Defense

Beyond FITARA: 8 ways the defense bill seeks to modernize Pentagon IT

US Capitol

The inclusion of a major piece of IT acquisition reform legislation in the fiscal 2015 defense authorization bill made headlines in the federal technology world. But the $585 billion measure, which the House passed Dec. 4 by a 300-119 vote, would also support new and continuing IT initiatives across the military.

The bill contains guidance and requirements for openness and modularity in the design of IT systems with the goal of streamlining IT procurement at DOD. The compromise version of the legislation, which includes the Federal IT Acquisition Reform Act, is expected to be cleared by the Senate and signed into law by President Barack Obama, although some senators unhappy about the inclusion of federal land-use riders have said they'll try to remove them, which could slow final passage.

Here are eight significant IT provisions:

  1. On the management side, the Pentagon would get a new top IT official in 2017. The deputy chief management officer and CIO roles would be combined into the post of undersecretary of Defense for business management and information. The new job would rank above the undersecretary for acquisition, technology and logistics -- an important fact for anyone who has to seat both leaders at the same formal dinner.
  2. The bill would require the Pentagon to develop open architecture standards for IT systems, review and report to Congress on IT systems that are not being developed and maintained on an open and modular basis, and suggest ways to put legacy systems on a more open footing. The "joint explanatory statement" released by the House and Senate Armed Services committees in lieu of a formal report goes after old-school IT acquisition practices, signaling impatience with the way the military is adapting -- or not adapting -- to new realities in the technology world.
  3. According to the report, the Pentagon is misconstruing its power to drive the IT market as it did in the past and isn't doing enough to take advantage of commercial technology and methods. "Ideas such as agile development, the use of clear requirements tied to software development timelines, rethinking the processes for capital planning and investment...are prevalent within the commercial sector, but often face resistance and hostility from government program managers and contracting officers," the report states.

  4. The secretary of Defense would be required to come up with a plan that includes basic cybersecurity instruction for all members of the armed forces. The bill seeks to improve the quality of specialized cybersecurity training by requiring that the development of test ranges be integrated across the military services.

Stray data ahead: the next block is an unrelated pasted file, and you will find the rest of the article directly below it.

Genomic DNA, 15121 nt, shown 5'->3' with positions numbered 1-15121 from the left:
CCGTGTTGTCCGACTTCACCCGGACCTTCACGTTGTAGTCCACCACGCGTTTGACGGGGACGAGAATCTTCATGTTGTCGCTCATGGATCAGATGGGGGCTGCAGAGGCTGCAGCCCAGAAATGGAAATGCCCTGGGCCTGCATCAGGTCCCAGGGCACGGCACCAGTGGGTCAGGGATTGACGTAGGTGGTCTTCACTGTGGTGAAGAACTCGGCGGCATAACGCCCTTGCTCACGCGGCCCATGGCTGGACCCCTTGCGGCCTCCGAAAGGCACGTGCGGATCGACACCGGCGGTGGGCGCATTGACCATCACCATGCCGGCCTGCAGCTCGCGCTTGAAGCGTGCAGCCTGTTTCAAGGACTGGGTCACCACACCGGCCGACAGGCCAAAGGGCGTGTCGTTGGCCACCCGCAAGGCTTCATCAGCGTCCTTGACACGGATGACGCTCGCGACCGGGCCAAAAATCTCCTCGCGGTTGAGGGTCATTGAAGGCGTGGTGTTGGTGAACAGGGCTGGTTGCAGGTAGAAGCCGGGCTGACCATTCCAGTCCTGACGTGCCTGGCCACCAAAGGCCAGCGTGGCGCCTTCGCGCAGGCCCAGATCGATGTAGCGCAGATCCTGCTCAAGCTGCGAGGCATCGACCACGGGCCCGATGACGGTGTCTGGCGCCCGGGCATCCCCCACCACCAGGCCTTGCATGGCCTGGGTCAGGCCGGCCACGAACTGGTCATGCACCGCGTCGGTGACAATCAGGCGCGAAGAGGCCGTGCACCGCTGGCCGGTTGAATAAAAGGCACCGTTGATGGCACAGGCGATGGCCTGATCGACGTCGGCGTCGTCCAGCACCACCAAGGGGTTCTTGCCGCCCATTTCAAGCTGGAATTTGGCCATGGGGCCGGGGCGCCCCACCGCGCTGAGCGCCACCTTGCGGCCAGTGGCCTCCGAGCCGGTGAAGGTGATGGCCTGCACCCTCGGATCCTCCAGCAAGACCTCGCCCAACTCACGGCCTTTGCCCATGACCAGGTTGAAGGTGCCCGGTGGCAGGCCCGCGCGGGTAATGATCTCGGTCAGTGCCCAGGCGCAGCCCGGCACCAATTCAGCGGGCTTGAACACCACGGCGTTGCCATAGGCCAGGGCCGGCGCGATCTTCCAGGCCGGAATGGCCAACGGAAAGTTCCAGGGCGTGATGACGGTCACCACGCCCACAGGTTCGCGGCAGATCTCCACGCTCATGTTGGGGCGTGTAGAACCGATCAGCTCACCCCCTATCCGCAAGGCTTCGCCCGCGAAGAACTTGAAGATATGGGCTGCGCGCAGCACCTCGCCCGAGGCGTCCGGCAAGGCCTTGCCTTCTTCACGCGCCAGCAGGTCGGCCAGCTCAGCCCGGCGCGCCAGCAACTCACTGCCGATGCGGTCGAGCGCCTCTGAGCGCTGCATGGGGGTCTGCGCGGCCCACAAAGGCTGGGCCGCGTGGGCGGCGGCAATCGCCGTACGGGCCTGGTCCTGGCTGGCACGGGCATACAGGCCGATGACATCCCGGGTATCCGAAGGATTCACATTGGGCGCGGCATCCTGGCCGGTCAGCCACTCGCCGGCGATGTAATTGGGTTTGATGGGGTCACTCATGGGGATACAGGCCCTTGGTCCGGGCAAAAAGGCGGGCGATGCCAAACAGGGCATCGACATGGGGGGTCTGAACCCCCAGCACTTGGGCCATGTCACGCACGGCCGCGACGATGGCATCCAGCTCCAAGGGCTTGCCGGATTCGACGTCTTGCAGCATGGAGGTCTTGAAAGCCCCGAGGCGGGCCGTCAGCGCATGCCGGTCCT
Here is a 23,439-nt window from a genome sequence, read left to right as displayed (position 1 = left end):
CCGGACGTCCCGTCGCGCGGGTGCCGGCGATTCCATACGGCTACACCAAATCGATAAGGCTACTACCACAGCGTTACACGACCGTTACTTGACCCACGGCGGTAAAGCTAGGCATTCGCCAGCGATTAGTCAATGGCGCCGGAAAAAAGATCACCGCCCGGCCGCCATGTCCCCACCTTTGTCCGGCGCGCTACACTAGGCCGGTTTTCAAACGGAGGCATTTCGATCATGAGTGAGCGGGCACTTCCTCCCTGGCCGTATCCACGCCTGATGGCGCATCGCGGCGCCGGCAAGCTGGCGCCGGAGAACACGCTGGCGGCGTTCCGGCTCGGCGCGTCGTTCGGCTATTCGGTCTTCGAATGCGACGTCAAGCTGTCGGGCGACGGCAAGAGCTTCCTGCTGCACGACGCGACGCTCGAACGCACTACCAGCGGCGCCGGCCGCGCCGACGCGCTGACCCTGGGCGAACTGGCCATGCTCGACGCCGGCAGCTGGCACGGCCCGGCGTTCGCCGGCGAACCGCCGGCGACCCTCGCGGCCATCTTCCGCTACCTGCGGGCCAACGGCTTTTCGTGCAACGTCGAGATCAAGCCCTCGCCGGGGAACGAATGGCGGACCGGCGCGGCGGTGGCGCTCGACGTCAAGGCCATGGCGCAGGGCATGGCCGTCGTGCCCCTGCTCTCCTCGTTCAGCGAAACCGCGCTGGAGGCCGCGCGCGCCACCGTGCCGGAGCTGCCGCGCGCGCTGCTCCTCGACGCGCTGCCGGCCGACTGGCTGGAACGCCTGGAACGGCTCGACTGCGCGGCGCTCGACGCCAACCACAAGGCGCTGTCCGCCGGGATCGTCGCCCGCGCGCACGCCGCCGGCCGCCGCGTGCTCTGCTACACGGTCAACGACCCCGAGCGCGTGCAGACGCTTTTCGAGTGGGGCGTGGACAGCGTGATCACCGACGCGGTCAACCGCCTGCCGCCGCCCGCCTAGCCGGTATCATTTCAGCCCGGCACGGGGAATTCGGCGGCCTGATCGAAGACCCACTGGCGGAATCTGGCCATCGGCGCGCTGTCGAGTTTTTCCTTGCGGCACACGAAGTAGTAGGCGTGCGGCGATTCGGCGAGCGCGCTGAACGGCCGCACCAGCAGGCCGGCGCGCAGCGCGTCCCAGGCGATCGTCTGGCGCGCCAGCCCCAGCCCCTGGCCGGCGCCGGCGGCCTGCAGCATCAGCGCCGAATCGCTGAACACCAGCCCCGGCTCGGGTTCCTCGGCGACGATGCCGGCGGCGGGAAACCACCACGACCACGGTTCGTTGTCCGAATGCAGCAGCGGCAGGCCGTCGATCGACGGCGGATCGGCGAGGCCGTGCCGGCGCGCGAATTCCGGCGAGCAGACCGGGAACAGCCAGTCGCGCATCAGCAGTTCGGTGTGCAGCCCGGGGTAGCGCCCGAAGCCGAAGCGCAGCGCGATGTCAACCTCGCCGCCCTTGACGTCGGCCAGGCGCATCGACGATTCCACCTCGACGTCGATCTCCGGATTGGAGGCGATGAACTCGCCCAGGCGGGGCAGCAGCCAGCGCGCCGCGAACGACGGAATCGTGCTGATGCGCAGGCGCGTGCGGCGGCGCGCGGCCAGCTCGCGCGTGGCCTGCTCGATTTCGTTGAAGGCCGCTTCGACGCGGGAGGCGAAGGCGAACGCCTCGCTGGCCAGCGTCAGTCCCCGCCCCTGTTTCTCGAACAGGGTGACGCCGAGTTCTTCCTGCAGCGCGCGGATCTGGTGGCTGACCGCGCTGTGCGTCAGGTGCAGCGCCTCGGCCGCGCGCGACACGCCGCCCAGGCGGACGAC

5. The bill would mandate that the DOD CIO pick a standard, open-source, machine-readable language for reporting cyber threat data across the Joint Information Environment and at military cyber test ranges.
  6. A section on the JIE transformation and modernization effort would require the DOD CIO to report to Congress on a baseline architecture for the JIE and metrics for measuring how the JIE is affecting operational effectiveness.
  7. The bill would require the secretary of Defense to report to Congress, on a classified basis, about cyber threats to national security systems that pose risks to military IT or telecommunications.
  8. A section on monitoring and detecting insider threats would require the secretary of Defense to submit plans for an interim system that automates the continuous monitoring of employees and contractors with access to classified information while a governmentwide solution is being built.
  9. The bill would order the Army's troubled Distributed Common Ground System, an intelligence-sharing network, to be migrated to an open architecture system to allow for "competitive acquisition of components, services and applications."

About the Author

Adam Mazmanian is executive editor of FCW.

Before joining the editing team, Mazmanian was an FCW staff writer covering Congress, government-wide technology policy and the Department of Veterans Affairs. Prior to joining FCW, Mazmanian was technology correspondent for National Journal and served in a variety of editorial roles at B2B news service SmartBrief. Mazmanian has contributed reviews and articles to the Washington Post, the Washington City Paper, Newsday, New York Press, Architect Magazine and other publications.

Click here for previous articles by Mazmanian. Connect with him on Twitter at @thisismaz.


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